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Maria CS20 104

104 CS 20 going 3D we are at the treshhold

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:o Man oh man, can't believe we are really here, fact not sure we are, experimenting with pull in and alignment.  My engineering back ground wants to check evey measurement and detail.  Butterflied the front, drilled the holes using carpenters square, we drilled out template holes for attachment at every 5 1/2" s'.  looks good but as always a few details I need to confirm with measurements.  ENGINEERS, what can you expect?  Hull alignment and hole alignment look really good.  We'll position the forms tommorrow and hopefully set the panels in place on the forms and tighten the wires and tie straps to conform to the shape.  We'll Keep Ya posted and finnaly get pics on line.  Centerboard t be planed down this week to give me something to do while fillets set and cure.  Keeping busy.

Jim A

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:o  You are absolutley right, a bit scary too.  When pulled up all the little errors I WILL have will show up and we'll have to do what ya'll have done, DEAL WITH IT and move forward.  :D  Wife and son are as excited  as I am and they tend to push me to quit thinking so much and just DO SOMETHING.  Things to do, dial back in later.

Jim

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Hey ya'll got the sides, bottom, temp center bulkhead, and transom all wired, looks and feels fairly true and measure out to be true as well.  BUT HOUSTON, WE HAVE A PROBLEM!  The forward bulkhead does not fit, I have a smile at thte bottom of the bulkhead where it does not set into the bottom of the boat.  At the very center bottom it is about 1.25 inches and like I said it is a smile as the gap closes to both sides evenly.  Tried everything I could think of to pull in, but if the bottom comes up, the chine spreads and the sides don't meet.  If I set it further in the seat stringers are not in the cutouts and the top of the bulkhead is below the edge of the boat.  Yes, I have checked and rechecked the measurements of the bulkhead, exact as I could make it and she ain't right.  Any ideas?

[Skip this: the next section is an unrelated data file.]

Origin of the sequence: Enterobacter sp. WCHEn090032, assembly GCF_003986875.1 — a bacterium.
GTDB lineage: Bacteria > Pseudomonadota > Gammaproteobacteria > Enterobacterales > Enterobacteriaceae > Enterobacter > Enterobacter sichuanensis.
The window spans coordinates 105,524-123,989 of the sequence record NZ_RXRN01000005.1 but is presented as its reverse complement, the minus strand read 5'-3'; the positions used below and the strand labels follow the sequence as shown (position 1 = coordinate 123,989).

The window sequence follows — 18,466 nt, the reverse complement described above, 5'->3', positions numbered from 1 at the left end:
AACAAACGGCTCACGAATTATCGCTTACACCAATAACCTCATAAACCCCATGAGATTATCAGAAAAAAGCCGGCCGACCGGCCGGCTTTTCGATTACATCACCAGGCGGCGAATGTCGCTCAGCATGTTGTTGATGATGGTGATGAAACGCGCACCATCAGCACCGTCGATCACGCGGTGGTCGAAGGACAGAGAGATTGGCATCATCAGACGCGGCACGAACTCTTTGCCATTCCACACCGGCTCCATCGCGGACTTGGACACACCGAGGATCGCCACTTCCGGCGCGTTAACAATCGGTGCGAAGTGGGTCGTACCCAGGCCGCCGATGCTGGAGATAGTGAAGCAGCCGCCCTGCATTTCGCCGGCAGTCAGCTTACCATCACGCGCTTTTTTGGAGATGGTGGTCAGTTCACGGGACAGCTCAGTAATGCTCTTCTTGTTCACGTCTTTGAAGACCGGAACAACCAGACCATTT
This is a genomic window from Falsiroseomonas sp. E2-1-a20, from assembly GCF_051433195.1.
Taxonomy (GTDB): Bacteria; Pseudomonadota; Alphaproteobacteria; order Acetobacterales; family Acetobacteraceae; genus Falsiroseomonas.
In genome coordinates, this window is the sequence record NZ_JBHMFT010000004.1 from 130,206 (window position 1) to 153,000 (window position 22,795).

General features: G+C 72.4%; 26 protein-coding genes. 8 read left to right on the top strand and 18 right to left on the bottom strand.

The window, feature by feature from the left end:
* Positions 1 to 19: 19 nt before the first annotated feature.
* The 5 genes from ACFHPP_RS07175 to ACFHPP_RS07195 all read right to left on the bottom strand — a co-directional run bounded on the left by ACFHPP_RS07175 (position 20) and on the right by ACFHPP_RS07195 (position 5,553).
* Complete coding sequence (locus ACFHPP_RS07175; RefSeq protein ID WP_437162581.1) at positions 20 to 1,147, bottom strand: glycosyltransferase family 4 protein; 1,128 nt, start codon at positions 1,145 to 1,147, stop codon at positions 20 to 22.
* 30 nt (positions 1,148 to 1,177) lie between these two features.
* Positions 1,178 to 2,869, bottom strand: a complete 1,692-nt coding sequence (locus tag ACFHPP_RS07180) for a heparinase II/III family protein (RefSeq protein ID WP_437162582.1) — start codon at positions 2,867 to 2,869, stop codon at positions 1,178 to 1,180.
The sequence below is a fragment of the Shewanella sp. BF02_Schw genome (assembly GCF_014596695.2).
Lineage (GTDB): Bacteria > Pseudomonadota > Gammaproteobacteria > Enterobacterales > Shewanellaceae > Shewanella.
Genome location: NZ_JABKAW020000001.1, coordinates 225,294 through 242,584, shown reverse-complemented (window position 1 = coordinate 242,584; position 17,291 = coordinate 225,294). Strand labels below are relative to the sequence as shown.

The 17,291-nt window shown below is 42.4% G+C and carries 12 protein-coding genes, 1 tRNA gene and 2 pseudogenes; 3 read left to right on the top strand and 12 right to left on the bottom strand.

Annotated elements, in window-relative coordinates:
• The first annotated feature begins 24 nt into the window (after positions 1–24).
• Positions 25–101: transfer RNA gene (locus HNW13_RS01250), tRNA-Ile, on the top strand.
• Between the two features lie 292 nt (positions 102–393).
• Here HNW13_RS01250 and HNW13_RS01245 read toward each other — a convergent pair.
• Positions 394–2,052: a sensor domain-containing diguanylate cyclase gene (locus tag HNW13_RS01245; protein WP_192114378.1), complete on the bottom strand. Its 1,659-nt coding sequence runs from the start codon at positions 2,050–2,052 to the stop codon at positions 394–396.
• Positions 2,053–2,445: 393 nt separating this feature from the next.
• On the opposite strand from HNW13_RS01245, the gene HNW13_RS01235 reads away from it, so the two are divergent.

Jim

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64 :P  I am still in awe of how you cannot screw it up to much.  Aligned today and put stretchers (spreaders) half way from forward bulkhead to bow, and another at four feet from stern, this was to produce a more consistant curve from stem to stern making a nice clean curve.  We are really ready to put epoxy fillets in and move forward.  THink I spent four hours measuring spreaders and blocks to firm up the hull and placement of inwalls.  Trust me we have fought inwalls to conform to hull shape, spreaders have helped a bunched.  Nothing like a poly hammer to push, drive and correct misaliginment.  6 foot level gives me confindence that we are true and square.  I keep redoing the obvious and punching in and out and trying to make perfect, pretty stupid but my nature.  Here is the question.  Got inwalls in place and stretchers spreading hull fairly, I want to begin fillets and I am worried,do I need to let spreaders do there work for a few days, and can I fillet the cines while waiting for the inwalls to form.  Think I can fillet in bow and stern and part of the chines, but do not want to pull spreaders off until wood sets to curve.  What is the best way to set and glue in inwalls?  Should I do them first and then do chines, the inwalls are working to curve better than I did expected and I have seen them to square up some to the sides of the boat.  Comments and Guidance from the Masters is needed......

Jim

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Glue in the inwales first so that you will have the hull in its final shape before you lock in the chines. When fitting the inwales I open the transom at the sheer so that I can fit the inwales at the bow with the aft end running by the transom. After I am satisfied with the bow fit I can then cut the aft ends to length.

I like to have all of the solid wood components glued to the transom and bulkheads first so that they will be more stable, straight and it gives me something to put a temporary screw into when holding them temporarily in place. I want the bulkheads straight and true before they are filleted in place so that you don't have to force the joints when you try to straighten them later.

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